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Friday, February 22, 2019

The Witch Elm (2018) by Tana French

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American-Irish author/actress Tana French makes a bid for literary fiction status in The Witch Elm
Book Review
The Witch Elm (2018)
by Tana French

  Tana French has done well in the crime fiction genre world with her Murder Squad series about Dublin police detectives Rob Ryan and Cassie Maddux.  The first volume in that series, In the Woods, won a drawer full of genre awards and she followed up with five more volumes, with the last being published in 2016.   In October of last year she published The Witch Elm or The Wych Elm in the UK, which is her first stand-alone novel and which has led critics to claim that perhaps French is better described as a writer of literary fiction, not genre.  This is a subject of great interest to me, so I took the chance to check out the audio book version of The Witch Elm- at over 20 hours it was a bit of a chore for a murder mystery, but I was heartened by the fact that my Libby library app told me that over 150 people were waiting for the chance to listen to The Witch Elm after I was done- which is as popular a book as I've ever read via the library.

  French combines her murder mystery pedigree with a couple of capital L literary fiction motifs: The Anglo-Irish country house novel, which triggers recognition from any series student (or critic) of literature; and the unreliable narrator, which also goes back centuries and is a technique central to the development of the novel as an art form.   Add that to the fact that French has escaped the genre constraints of her six volume set of conventional police detective fiction, and I can see where fans would say that French has made the jump to literary fiction, that The Witch Elm is good enough to win prizes outside of genre fiction awards, and that perhaps In the Woods deserves belated elevation as "the best" example of crime fiction from that particular time and place.

   I wasn't convinced.  Perhaps the mistake lay in choosing the Audiobook version- although The Witch Elm is only 330 pages, the 12 hours Audiobook felt endless, largely because the narrator is (at the beginning of the book) a smug, 20 something cis white male from a privileged Anglo-Irish background.  You can't get less sympathetic than that.  And while of course you quickly realize that life is not going to be a beach for this guy, it's also hard to really care what happens to him.  The genius of this book is the way that French turns this lack of empathy to surprising ends within the plot, but ultimately I didn't think it eclipses the crime fiction genre category.  To be clear, French sells buckets of books, so critical opinion isn't going to make or break her career, and the genre critics love her.  I mean it is great genre fiction.

Wednesday, February 20, 2019

The Cage (2018) by Lloyd Jones


Book Review
The Cage (2018)
 by Lloyd Jones

  One hot tip I've got for navigated the Ebook department of your local big city public library:  Books often come out in Ebook format in the USA before they are published in hard back form when the author is being released physically in another English speaking territory, i.e. Canada or the UK.  This has all to do with the vagaries of international publishing, but increasingly the Ebook is being published simultaneously in advance of a physical release.   Thus, you can follow literary fiction in the UK and be reasonably assured that there is, at least, an Ebook version of the latest release by an English language author not from the United States.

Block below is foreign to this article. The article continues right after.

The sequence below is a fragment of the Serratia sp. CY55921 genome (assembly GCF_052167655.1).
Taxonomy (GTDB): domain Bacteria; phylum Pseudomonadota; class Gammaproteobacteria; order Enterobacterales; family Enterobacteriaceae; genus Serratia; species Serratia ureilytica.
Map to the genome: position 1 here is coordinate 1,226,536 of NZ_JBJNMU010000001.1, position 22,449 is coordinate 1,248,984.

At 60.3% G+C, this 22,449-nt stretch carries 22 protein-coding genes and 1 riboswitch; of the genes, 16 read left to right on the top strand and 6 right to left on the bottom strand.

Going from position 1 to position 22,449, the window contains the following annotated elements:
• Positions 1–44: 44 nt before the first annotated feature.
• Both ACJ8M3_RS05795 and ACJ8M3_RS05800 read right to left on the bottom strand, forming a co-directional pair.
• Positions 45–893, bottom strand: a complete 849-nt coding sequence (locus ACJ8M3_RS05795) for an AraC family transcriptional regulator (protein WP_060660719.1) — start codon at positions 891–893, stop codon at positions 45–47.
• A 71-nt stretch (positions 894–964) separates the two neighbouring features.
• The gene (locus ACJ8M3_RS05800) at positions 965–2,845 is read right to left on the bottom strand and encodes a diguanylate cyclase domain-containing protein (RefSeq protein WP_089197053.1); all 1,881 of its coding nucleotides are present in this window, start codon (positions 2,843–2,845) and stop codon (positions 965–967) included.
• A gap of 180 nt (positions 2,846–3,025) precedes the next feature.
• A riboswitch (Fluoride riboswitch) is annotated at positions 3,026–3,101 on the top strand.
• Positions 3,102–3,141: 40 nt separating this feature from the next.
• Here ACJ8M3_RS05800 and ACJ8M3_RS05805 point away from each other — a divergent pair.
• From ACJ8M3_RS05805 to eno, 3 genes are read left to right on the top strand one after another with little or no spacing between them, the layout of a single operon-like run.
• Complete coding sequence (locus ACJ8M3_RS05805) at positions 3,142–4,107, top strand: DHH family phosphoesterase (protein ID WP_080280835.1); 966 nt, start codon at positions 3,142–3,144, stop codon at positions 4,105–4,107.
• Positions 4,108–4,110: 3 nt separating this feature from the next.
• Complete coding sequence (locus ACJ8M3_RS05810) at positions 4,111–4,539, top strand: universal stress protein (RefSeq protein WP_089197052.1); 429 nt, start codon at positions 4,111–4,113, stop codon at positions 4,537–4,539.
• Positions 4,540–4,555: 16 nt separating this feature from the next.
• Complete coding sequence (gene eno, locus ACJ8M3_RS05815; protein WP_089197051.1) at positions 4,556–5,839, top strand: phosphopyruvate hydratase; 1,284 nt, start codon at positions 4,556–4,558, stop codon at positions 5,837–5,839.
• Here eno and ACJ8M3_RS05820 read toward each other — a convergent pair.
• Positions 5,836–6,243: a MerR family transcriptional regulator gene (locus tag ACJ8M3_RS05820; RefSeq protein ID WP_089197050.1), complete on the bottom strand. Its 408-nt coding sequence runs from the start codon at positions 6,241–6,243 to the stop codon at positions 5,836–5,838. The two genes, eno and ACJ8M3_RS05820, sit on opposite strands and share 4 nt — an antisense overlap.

Lloyd Jones is in that category, he is an author from New Zealand with a lifetime of literary fiction that didn't make it internationally and one book that did, Mister Pip (2006), which won the Commonwealth Writers Prize and made it onto the Booker Prize shortlist in 2007.   The Cage is his third novel since that career peak.  The three ratings on his American Amazon product listing make it clear that The Cage has not garnered a very large audience in the United States.  Like many of the contemporary works of literary fiction I read, The Cage has a dystopian angle:  Two unnamed men, called strangers, are kept inside a cage on the grounds of the hotel, where the hotel owner and a "trustees committee" of local luminaries, refuse to let the men out for a two year period.

  Much is not explained- the men never give their names, never tell where they are from except that they are fleeing from an unknown catastrophe.   No description of the larger world is given, the technology and language of the people described would seem to place it in the late 20th century- for example, in an early part of the novel the strangers are taken up in an airplane in attempt to locate they place of the disaster they are fleeing;  but there is never an exposition on the larger society which allows a small village to imprison two men without cause for a multi year period without a single intervention by a larger authority.

  Jones is obviously operating in allegorical territory, with the cage referring to the way western societies are treating refugee-immigrants. Given Jones' locale, the treatment of refugee-immigrants by Australia, which is particularly cruel form of indefinite confinement on a series of incredibly remote islands, seems like a good point of reference for the kind of governmental behavior Jones is condemning. 

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